Tom asks, “Is there ever a time I would write in my journal when I’m not analyzing something?” To many, keeping a journal is a great tool and practice for problem-solving, so it might be natural to think that’s the only time to visit the blank page.
Many people have also used journaling as a practice in meditation or mindfulness, to enhance creativity, unlock the subconscious, or provide a whole array of benefits that weren’t prompted by a specific puzzle to solve.
Janet Wiszowaty of the Worldly Connektions radio show joins me in sharing many of the techniques and styles of journal-writing that help open or deepen self-awareness, even when there’s no precipitating problem. From letter-writing, Morning Pages, or stream-of-consciousness, to exploring feelings and needs, there are dozens of examples of how journaling can be more about noticing than analyzing.
Your turn to answer: How do you use writing to practice mindfulness? How do you describe the difference between self-analyzing and self-awareness? Post your responses at the bottom of this webpage, in the comments section, or come join the Friends of JournalTalk Facebook community to share your unique perspective and tips regarding the question-of-the-week.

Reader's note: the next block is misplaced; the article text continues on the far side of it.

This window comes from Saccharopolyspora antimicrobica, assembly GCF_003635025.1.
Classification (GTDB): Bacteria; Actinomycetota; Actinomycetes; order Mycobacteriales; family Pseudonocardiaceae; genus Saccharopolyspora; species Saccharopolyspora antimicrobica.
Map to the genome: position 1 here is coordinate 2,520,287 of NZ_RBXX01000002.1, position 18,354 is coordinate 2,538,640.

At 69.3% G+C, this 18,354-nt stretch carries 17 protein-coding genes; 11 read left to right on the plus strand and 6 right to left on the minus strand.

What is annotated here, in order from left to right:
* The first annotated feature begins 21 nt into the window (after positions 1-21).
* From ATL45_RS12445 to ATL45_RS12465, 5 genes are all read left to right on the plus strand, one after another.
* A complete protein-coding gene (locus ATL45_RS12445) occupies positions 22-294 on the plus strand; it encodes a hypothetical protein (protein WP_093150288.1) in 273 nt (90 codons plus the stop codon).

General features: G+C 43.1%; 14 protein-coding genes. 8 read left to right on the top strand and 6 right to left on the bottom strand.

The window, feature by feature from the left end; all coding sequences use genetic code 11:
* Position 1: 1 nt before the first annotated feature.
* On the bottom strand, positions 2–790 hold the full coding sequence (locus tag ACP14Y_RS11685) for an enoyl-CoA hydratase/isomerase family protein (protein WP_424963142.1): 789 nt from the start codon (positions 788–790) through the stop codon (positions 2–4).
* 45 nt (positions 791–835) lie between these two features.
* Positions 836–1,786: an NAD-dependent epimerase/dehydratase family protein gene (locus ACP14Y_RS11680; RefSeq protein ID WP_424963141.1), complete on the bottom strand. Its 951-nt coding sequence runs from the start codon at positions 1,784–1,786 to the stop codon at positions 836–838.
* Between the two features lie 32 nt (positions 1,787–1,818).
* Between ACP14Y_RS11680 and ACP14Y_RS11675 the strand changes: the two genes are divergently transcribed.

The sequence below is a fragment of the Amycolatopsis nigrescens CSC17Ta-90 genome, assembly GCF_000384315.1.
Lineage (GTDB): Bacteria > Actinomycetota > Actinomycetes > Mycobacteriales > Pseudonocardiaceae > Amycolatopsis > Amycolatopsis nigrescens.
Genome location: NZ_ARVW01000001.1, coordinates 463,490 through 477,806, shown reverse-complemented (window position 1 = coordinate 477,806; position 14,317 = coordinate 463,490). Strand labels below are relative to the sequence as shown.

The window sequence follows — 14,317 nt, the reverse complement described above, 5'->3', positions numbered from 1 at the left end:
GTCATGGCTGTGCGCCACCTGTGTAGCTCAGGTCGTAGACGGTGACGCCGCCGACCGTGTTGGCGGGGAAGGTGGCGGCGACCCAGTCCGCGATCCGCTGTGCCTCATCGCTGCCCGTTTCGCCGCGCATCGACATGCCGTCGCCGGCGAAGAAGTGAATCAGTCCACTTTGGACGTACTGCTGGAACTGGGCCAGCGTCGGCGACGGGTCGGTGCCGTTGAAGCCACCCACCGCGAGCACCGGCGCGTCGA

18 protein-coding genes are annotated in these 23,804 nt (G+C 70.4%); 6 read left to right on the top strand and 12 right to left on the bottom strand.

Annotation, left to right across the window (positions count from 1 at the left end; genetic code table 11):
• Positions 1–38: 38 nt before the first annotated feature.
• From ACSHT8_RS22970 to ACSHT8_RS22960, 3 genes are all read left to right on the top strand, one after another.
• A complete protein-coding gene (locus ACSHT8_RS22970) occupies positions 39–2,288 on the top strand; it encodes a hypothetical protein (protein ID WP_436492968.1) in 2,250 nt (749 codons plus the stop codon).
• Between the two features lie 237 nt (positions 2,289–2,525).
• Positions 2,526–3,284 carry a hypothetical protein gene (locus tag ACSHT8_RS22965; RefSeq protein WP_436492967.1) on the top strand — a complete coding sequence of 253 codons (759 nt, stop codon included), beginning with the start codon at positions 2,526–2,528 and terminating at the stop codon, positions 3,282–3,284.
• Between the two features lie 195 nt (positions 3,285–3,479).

You may email your own journaling question to be featured on a future episode of JournalTalk. Or, pick up the telephone and leave a voicemail with your question at 1-805-751-6280. When your question is featured, we will send you a thank-you gift for sharing your voice! (JournalTalk Q&A, Episode #40, March 1, 2016)